Most asphalt roofs last 17 to 25 years. Yours will last 12 to 35 years based on initial quality, whether the roof is properly installed, the level of attic ventilation and your climate. These factors answer the question – How long do asphalt shingles last?
Does the Warranty Tell You How Long Asphalt Shingles Last?
Manufacturers, salespeople and contractors make big promises, but will your roof really last as long as they claim? Depending on the shingle, manufacturer's warranties can be 25 to 50 years, and there are even Lifetime warranties. What do these warranties really mean?
The "open secret" in the asphalt roofing industry is that warranties are just about meaningless other than an indicator of shingle quality. Most warranty claims aren't covered – and if the manufacturer does pay out, most settlements are for less than 25 cents on the dollar. More on shingle warranties later – it's "must" reading.
Learn All About Asphalt Roofing Longevity in 7 Minutes.
This article will give you all of the information you need to understand and increase the actual lifespan of your asphalt shingle roof including:
- Asphalt shingle grades and what they tell you about how long an asphalt shingle roof lasts
- Asphalt shingle warranties and what you can expect if your roof has issues
- What factors can shorten the lifespan of an asphalt roof
- What you can do to extend the lifespan of an asphalt roof
Table of Contents
- Asphalt Shingle Overview
- Shingle Types and Grades
- Asphalt Shingle Warranties
- Why Roofing Warranty Claims are Rejected – And What You Can Do
- Extended Manufacturers Warranties are a Waste of Money
- Contractor Warranties
- Average Lifespan of an Asphalt Roof
- Factors That Shorten Asphalt Roof Lifespan
- Maximize Your Roof's Lifespan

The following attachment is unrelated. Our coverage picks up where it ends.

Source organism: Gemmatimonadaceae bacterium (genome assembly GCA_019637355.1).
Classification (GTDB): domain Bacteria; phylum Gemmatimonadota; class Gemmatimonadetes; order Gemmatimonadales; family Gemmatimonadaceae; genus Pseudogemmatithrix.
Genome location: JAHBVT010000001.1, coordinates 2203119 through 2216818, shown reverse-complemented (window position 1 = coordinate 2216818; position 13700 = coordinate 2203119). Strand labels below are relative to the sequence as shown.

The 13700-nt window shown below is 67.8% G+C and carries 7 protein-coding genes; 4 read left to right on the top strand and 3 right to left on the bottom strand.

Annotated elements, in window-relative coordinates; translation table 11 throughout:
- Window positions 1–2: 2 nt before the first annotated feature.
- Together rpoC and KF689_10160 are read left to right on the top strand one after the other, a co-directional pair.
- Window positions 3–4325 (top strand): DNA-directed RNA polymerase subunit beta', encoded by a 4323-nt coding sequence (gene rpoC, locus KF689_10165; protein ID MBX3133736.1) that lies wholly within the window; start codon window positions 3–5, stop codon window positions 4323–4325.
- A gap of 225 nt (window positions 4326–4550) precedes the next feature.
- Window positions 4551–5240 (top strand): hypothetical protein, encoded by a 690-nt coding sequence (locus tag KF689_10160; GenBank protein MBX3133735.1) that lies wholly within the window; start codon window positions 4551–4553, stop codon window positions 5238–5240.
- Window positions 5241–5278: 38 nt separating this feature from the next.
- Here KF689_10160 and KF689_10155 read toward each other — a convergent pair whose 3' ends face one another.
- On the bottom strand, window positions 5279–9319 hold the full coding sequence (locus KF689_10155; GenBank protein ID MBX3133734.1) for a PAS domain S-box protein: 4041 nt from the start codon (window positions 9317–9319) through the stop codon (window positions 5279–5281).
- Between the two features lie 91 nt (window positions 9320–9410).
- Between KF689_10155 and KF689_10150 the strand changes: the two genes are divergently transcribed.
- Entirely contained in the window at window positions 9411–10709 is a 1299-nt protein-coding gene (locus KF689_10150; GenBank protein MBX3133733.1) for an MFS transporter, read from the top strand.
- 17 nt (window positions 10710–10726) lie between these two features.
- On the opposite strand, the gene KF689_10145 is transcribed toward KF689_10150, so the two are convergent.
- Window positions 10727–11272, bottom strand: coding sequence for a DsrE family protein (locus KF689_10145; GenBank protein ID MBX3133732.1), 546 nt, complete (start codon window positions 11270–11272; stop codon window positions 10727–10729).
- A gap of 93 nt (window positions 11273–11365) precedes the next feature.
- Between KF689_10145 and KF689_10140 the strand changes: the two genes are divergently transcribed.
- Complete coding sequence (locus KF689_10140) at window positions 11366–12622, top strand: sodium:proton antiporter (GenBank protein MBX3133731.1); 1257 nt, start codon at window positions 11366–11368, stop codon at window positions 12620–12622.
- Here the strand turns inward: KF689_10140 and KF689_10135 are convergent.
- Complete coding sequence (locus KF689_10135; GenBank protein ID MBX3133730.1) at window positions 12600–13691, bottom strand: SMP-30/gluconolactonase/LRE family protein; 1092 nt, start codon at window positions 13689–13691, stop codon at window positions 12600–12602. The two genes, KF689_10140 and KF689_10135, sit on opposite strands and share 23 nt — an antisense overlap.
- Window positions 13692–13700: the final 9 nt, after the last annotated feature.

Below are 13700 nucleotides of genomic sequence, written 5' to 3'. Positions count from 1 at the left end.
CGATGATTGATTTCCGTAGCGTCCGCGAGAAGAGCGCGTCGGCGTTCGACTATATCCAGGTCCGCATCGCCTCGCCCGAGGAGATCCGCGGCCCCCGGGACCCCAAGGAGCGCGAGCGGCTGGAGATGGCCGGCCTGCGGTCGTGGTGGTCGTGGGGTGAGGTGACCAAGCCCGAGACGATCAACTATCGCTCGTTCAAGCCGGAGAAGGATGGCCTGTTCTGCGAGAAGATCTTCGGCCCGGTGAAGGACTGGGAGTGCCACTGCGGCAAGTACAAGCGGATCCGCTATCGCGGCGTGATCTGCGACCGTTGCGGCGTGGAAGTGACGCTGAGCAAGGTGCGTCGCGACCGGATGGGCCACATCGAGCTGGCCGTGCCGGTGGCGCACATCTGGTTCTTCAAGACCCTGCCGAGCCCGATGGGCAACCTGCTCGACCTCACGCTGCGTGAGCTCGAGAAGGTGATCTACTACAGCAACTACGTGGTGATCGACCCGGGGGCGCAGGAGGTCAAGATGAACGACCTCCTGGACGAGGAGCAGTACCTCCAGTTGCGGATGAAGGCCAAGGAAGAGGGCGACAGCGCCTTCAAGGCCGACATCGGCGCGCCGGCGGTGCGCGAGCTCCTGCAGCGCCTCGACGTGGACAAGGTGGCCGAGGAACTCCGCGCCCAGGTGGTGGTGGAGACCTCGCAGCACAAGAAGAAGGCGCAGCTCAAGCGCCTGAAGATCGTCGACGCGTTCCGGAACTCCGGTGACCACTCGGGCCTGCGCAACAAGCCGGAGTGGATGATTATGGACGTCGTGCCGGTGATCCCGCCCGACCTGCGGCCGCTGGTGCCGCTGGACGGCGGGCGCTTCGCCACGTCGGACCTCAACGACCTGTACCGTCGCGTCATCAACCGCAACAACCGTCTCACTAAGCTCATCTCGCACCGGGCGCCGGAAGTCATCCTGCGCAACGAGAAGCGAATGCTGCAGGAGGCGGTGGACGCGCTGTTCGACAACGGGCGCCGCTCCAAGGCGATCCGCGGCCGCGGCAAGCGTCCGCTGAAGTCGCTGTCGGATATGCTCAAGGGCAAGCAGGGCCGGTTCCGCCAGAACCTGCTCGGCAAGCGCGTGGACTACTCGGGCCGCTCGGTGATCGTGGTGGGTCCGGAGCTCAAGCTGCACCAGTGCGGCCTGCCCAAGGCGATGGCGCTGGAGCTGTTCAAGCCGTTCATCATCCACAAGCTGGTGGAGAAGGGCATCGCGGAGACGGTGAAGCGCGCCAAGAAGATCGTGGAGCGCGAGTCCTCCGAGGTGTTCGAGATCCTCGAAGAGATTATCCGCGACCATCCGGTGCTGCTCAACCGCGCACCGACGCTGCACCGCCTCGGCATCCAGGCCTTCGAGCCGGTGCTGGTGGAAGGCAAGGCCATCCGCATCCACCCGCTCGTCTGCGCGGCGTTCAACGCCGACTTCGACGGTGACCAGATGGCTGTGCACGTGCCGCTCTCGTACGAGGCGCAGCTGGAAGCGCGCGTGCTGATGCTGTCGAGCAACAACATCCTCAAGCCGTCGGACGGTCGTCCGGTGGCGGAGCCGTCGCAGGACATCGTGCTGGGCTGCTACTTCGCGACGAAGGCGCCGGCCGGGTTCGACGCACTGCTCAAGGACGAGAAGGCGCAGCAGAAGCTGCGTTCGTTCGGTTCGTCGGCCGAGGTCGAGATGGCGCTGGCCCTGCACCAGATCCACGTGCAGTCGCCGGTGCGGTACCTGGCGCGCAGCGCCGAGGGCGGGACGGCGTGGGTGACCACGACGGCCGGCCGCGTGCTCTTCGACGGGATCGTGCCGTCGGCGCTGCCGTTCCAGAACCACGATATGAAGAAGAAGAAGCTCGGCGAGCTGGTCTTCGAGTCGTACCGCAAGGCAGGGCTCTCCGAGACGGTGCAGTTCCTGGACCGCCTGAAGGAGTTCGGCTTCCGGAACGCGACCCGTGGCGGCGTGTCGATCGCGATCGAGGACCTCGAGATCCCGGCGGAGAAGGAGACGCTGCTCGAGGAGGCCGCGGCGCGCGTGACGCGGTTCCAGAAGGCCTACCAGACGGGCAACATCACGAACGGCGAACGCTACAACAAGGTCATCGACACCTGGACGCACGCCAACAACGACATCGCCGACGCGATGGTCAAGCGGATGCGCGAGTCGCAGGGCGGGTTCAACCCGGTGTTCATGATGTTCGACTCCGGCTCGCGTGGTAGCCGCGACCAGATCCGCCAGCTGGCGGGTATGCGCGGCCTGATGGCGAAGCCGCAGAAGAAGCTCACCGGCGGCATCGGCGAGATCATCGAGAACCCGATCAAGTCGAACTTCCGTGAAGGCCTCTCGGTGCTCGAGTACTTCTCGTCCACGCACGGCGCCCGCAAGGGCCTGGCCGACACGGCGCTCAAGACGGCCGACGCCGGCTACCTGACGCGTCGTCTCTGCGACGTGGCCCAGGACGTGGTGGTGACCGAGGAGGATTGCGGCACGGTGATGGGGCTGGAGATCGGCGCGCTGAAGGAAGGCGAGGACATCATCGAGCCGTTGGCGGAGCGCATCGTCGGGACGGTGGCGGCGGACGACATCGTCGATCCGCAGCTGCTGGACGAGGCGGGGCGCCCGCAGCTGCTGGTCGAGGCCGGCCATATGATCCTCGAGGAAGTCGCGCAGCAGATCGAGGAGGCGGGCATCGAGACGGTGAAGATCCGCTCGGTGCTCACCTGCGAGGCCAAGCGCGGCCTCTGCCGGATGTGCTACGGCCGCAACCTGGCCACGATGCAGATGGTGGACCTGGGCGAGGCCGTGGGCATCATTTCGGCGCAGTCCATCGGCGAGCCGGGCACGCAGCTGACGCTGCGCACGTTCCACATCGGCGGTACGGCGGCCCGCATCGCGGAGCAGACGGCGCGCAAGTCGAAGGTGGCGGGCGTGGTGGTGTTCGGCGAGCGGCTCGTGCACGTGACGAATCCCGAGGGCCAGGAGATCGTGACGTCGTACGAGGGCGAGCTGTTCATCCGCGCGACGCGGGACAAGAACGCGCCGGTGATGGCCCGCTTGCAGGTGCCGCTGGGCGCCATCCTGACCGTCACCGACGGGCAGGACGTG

Asphalt Shingle Overview
There are 3 grades of asphalt shingles, the higher the grade, the thicker, more durable, and more expensive the shingle.
Asphalt shingles are made with a core of fiberglass soaked in asphalt. Three-tab shingles, also called 3-tab and strip shingles, feature an uncut upper half and a lower half with two vertical cuts that separate it into three tabs.
On architectural shingles, also called dimensional and laminate shingles, this core or base layer isn't cut. Instead, a top layer with much the same construction is added. The top layer is cut to give the look of individual shakes or pieces of slate.
Ground ceramic and mineral granules are then applied to the top of the shingle. The asphalt makes the shingle waterproof, and the granules protect the shingle from UV light and increase fire resistance. The granules also give the shingle its color.
Shingle Types and Grades
There are 3 general shingle tiers, and all the major manufacturers follow this approach. You might say there are basic, better and best asphalt shingles.
Three-tab shingles are the most economical option. As noted, the lower part is cut so that each tab appears as a single piece. Good-quality three-tab shingles are rated for and have wind warranties for winds between 60 (most brands) and 70 (a few, like Malarkey Dura-Seal shingles) miles per hour and most carry warranties of 20 to 25 years.
Architectural or Dimensional (Better/Best)
Architectural or dimensional shingles are thicker and therefore graded higher than three-tab shingles. Their lower portion is laminated with an additional layer of asphalt giving them a contoured or dimensional appearance. Most architectural shingles are rated for 110 to 130 mph winds and are backed by warranties of at least 30 years. Some have a 50-year warranty. All top manufacturers have at least a few shingle lines that are covered with a Lifetime warranty.
Premium or Luxury (Better/Best)
Premium or luxury asphalt shingles consist of multiple laminated layers giving them a very distinct appearance with shadowing on the roof that better mimics natural slate and cedar shakes. Wind warranties/ratings are typically 110mph with standard installation – and 130mph with enhanced installation including extra nails and, in some cases, a bead of construction glue. GAF is the first manufacturer to make shingles backed with an "unlimited" wind warranty – see the GAF Timberline AH and HDZ lines.
Modified Asphalt Roofing
Some architectural shingles and so-called "premium" shingles are manufactured with modified bitumen or polymers that increase the flexibility and resistance to impact. Look for shingles with a designation of IR or simply called "impact resistant" shingles. Examples are Malarkey Legacy, CertainTeed Presidential IR and GAF Glenwood IR shingles.